affection and allegiance of our own Dutch colonists, who had no
political grievances whatever. They all aimed at one end, and that end
was the final expulsion of British power from South Africa and the
formation of a single great Dutch republic. The large sum spent by
the Transvaal in secret service money -- a larger sum, I believe, than
that which is spent by the whole British Empire -- would give some
idea of the subterranean influences at work. An army of emissaries,
agents, and spies, whatever their mission, were certainly spread over
the British colonies. Newspapers were subsidised also, and
considerable sums spent upon the press in France and Germany.

In the very nature of things a huge conspiracy of this sort to
substitute Dutch for British rule in South Africa is not a matter
which can be easily and definitely proved. Such questions are not
discussed in public documents, and men are sounded before being taken
into the confidence of the conspirators. But there is plenty of
evidence of the individual ambition of prominent and representative
men in this direction, and it is hard to believe that what many wanted
individually was not striven for collectively, especially when we see
how the course of events did actually work towards the end which they
indicated. Mr. J. P. FitzPatrick, in 'The Transvaal from Within ' --
a book to which all subsequent writers upon the subject must
acknowledge their obligations -- narrates how in 1896 he was
approached by Mr. D. P. Graaff, formerly a member of the Cape
Legislative Council and a very prominent Afrikander Bondsman, with the
proposition that Great Britain should be pushed out of South Africa.
The same politician made the same proposal to Mr. Beit. Compare with
this the following statement of Mr. Theodore Schreiner, the brother of
the Prime Minister of the Cape:

'I met Mr. Reitz, then a judge of the Orange Free State, in
Bloemfontein between seventeen and eighteen years ago, shortly after
the retrocession of the Transvaal, and when he was busy establishing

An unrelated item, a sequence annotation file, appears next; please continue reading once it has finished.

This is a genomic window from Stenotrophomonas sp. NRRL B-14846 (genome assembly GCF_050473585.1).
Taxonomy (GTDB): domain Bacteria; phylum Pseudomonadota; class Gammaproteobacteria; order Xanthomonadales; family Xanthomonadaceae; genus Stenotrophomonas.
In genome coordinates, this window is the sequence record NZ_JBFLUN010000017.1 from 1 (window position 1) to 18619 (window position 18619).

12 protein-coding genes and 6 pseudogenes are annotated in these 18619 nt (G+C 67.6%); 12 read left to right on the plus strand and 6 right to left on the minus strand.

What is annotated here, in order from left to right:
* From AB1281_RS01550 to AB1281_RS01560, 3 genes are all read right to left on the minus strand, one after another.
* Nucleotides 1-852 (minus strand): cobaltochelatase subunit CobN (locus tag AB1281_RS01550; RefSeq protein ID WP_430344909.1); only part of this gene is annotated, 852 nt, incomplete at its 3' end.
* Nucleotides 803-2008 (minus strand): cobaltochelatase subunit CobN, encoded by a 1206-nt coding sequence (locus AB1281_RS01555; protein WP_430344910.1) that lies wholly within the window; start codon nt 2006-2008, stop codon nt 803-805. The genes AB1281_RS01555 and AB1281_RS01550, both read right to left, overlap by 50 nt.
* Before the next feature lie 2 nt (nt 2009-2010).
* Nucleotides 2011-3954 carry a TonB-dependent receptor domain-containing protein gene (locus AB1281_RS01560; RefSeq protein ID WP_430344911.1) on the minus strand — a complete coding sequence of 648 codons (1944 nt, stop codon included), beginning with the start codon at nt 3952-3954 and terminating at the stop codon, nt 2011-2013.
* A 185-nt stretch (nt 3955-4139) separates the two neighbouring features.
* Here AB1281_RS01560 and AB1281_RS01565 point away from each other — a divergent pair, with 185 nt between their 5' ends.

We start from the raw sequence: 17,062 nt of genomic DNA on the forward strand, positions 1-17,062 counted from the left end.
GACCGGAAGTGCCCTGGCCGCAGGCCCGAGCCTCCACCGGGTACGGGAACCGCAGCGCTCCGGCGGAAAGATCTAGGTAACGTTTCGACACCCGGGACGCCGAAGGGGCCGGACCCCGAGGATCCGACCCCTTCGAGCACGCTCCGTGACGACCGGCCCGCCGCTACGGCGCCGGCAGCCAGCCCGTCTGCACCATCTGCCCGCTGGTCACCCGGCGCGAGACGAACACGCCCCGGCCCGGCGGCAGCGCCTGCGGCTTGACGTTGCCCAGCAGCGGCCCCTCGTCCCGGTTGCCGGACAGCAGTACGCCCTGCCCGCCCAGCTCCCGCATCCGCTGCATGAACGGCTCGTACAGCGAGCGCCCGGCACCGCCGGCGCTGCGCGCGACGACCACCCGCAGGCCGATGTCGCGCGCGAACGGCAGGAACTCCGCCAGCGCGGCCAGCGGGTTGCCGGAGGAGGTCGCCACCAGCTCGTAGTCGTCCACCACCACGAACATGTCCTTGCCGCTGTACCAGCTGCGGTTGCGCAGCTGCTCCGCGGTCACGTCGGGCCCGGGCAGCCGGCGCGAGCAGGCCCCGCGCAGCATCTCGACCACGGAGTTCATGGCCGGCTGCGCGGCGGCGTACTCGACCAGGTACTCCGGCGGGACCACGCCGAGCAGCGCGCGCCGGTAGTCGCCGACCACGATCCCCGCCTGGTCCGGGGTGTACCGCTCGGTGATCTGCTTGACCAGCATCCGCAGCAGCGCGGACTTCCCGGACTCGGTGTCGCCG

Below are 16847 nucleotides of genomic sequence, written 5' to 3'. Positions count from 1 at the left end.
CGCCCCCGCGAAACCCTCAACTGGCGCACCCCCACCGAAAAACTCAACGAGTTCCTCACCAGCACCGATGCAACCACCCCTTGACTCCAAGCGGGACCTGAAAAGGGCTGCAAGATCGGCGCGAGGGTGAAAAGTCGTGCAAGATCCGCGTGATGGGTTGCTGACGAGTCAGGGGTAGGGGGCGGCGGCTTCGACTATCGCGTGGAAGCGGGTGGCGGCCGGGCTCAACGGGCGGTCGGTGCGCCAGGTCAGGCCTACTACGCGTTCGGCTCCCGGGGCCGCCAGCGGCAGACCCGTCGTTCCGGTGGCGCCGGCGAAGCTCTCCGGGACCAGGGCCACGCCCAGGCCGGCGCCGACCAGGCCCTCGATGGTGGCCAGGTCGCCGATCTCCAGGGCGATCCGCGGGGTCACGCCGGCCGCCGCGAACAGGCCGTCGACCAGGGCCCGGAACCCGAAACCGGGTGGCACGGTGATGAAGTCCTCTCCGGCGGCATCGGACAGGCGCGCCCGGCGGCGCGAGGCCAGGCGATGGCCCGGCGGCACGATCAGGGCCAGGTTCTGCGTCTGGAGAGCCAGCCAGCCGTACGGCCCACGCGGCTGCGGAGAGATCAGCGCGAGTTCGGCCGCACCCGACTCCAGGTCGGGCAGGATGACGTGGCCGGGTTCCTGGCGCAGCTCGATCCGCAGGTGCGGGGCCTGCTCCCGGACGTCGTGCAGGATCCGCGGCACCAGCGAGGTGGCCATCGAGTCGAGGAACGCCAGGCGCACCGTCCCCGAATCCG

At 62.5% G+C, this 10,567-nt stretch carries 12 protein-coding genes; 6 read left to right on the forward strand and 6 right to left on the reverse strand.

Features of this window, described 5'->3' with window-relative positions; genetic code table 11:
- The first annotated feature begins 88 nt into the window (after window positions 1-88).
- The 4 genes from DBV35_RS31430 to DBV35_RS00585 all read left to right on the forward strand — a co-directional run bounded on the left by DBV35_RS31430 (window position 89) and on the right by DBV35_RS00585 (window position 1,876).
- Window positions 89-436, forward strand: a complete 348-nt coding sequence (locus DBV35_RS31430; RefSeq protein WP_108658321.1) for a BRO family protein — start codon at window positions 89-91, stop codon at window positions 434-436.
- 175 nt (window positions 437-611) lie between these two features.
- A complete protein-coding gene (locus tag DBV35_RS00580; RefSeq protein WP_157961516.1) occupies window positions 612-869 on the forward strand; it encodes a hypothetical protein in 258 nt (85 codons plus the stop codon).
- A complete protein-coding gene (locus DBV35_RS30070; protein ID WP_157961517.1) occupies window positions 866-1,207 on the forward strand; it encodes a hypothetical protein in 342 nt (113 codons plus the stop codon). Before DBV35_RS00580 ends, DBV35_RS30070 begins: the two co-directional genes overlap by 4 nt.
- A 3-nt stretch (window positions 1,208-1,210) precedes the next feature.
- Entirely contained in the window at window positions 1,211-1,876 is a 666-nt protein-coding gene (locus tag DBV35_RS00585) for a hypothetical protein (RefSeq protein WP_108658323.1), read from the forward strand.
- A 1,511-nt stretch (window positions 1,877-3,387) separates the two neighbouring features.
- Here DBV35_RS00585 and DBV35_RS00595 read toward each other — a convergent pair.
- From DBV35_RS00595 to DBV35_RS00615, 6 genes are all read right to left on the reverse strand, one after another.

the Afrikander Bond. It must be patent to every one that at that time,
at all events, England and its Government had no intention of taking
away the independence of the Transvaal, for she had just
"magnanimously" granted the same; no intention of making war on the
republics, for she had just made peace; no intention to seize the Rand
gold fields, for they were not yet discovered. At that time, then, I
met Mr. Reitz, and he did his best to get me to become a member of his
Afrikander Bond, but, after studying its constitution and programme, I
refused to do so, whereupon the following colloquy in substance took
place between us, which has been indelibly imprinted on my mind ever
since:

'REITZ: Why do you refuse? Is the object of getting the people to take
an interest in political matters not a good one?

'MYSELF: Yes, it is ; but I seem to see plainly here between the lines
of this constitution much more ultimately aimed at than that.

'REITZ : What?

'MYSELF: I see quite clearly that the ultimate object aimed at is the
overthrow of the British power and the expulsion of the British flag
from South Africa.

'REITZ (with his pleasant conscious smile, as of one whose secret
thought and purpose had been discovered, and who was not altogether
displeased that such was the case) : Well, what if it is so?

'MYSELF: You don't suppose, do you, that that flag is going to
disappear from South Africa without a tremendous struggle and fight?

'REITZ (with the same pleasant self-conscious, self satisfied, and yet
semi-apologetic smile) : Well, I suppose not; but even so, what of
that?

'MYSELF: Only this, that when that struggle takes place you and I will
be on opposite sides; and what is more, the God who was on the side of
the Transvaal in the late war, because it had right on its side will
be on the side of England, because He must view with abhorrence any
plotting and scheming to overthrow her power and position in South
Africa, which have been ordained by Him.

'REITZ : We'll see.

'Thus the conversation ended, but during the seventeen years that have
elapsed I have watched the propaganda for the overthrow of British
power in South Africa being ceaselessly spread by every possible means
-- the press, the pulpit, the platform, the schools, the colleges, the
Legislature -- until it has culminated in the present war, of which
Mr. Reitz and his co-workers are the origin and the cause. Believe me,
the day on which F. W. Reitz sat down to pen his ultimatum to Great
Britain was the proudest and happiest moment of his life, and one
which had for long years been looked forward to by him with eager
longing and expectation.'

Compare with these utterances of a Dutch politician of the Cape, and
of a Dutch politician of the Orange Free State, the following passage
from a speech delivered by Kruger at Bloemfontein in the year 1887:

'I think it too soon to speak of a United South Africa under one flag.
Which flag was it to be? The Queen of England would object to having
her flag hauled down, and we, the burghers of the Transvaal, object to
hauling ours down. What is to be done? We are now small and of little
importance, but we are growing, and are preparing the way to take our
place among the great nations of the world.'

'The dream of our life,' said another, 'is a union of the States of
South Africa, and this has to come from within, not from without. When
that is accomplished, South Africa will be great.'

Always the same theory from all quarters of Dutch thought, to be
followed by many signs that the idea was being prepared for in
practice. I repeat that the fairest and most unbiased historian